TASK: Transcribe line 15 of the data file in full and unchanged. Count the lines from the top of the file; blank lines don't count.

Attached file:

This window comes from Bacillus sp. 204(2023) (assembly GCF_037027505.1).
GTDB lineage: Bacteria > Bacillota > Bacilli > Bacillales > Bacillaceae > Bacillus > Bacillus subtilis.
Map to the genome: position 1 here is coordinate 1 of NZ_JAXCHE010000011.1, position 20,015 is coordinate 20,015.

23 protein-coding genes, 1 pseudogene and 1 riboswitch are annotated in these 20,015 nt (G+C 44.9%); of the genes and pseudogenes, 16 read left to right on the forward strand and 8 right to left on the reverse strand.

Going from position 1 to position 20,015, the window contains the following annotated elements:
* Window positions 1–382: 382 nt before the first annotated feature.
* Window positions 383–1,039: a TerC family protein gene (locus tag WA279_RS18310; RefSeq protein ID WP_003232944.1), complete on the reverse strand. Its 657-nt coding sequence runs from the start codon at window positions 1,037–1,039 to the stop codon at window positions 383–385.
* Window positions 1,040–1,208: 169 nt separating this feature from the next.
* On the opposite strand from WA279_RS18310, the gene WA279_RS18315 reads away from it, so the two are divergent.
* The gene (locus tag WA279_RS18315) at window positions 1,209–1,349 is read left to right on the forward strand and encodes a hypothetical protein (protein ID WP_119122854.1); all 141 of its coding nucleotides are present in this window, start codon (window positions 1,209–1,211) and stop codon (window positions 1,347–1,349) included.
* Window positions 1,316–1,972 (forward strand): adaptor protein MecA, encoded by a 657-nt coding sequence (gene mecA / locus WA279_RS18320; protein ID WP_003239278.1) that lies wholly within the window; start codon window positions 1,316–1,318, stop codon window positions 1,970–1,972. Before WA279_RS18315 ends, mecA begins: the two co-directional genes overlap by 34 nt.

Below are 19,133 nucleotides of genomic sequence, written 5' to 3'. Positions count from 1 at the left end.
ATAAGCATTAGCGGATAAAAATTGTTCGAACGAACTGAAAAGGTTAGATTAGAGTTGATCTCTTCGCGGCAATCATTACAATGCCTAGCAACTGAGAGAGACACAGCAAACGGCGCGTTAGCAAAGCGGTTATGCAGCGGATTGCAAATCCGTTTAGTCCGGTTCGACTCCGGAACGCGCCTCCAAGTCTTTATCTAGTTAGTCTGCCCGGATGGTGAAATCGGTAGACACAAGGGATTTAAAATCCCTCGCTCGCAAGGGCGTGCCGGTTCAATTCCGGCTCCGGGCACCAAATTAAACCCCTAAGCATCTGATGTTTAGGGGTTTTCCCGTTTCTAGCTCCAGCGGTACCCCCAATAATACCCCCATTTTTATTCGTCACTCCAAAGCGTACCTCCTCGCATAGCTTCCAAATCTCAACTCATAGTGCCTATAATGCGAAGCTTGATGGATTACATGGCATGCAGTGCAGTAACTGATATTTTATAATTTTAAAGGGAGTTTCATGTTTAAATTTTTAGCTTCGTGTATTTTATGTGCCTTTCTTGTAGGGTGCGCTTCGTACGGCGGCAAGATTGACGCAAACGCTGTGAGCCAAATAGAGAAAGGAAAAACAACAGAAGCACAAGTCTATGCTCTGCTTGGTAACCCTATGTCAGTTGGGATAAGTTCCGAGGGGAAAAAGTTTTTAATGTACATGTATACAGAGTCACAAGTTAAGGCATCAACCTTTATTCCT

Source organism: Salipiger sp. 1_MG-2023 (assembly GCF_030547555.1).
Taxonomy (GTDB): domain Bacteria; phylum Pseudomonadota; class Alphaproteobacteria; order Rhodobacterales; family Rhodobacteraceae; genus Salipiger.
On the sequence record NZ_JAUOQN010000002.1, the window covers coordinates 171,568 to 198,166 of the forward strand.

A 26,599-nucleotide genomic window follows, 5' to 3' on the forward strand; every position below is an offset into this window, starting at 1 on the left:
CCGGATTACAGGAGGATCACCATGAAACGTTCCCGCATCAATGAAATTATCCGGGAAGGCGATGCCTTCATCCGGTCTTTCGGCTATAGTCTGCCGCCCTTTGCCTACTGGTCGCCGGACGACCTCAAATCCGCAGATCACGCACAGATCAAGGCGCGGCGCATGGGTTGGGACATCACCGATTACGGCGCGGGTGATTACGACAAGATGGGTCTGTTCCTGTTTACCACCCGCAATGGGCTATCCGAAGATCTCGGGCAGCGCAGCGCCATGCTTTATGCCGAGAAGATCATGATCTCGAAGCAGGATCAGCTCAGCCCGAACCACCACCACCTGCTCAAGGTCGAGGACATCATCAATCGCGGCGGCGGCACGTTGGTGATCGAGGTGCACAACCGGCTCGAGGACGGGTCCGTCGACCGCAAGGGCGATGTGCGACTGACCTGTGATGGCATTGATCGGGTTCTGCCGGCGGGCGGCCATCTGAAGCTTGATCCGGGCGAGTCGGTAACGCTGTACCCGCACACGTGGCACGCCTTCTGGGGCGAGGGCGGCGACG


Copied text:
Taxonomy (GTDB): domain Bacteria; phylum Pseudomonadota; class Alphaproteobacteria; order Rhodobacterales; family Rhodobacteraceae; genus Salipiger.